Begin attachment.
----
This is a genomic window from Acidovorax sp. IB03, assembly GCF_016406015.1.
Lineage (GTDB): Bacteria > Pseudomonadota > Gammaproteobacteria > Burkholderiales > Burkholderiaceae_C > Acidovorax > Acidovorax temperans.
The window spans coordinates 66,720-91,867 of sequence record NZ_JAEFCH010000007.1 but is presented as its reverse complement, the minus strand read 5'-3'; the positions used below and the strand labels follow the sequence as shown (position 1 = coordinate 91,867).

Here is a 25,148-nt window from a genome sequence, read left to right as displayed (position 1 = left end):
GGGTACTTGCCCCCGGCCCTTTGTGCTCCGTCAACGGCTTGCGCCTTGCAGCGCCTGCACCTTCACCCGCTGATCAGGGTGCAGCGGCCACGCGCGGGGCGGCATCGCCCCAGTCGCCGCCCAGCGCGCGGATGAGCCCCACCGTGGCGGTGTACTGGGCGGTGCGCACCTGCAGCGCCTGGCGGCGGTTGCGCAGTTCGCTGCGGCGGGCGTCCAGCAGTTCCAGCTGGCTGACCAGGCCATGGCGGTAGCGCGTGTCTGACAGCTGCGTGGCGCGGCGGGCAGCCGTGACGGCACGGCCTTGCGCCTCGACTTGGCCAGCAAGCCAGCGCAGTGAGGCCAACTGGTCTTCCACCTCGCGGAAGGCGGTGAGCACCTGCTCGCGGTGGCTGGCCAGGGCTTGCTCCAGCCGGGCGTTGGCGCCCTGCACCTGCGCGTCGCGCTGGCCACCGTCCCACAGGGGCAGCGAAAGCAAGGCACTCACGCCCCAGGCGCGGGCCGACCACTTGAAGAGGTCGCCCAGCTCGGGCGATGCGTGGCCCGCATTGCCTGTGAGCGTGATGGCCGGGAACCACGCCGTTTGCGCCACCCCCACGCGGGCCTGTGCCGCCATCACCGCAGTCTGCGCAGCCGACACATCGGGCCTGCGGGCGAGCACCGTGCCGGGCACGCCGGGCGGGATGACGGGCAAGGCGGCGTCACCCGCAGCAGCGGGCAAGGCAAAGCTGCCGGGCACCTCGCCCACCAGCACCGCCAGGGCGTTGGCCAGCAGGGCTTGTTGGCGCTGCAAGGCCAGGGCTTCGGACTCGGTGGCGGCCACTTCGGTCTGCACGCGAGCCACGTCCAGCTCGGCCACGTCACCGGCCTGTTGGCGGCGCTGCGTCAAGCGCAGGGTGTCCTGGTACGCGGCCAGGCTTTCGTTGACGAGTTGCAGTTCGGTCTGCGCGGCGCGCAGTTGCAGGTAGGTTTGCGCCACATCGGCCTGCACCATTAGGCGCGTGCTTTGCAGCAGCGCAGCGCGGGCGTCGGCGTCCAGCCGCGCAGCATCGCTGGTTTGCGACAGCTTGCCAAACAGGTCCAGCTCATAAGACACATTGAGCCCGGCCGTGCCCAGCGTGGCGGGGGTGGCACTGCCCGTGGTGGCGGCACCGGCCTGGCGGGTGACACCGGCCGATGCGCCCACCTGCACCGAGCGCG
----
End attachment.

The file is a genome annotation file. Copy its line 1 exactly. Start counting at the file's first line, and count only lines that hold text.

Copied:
This is a genomic window from Acidovorax sp. IB03, assembly GCF_016406015.1.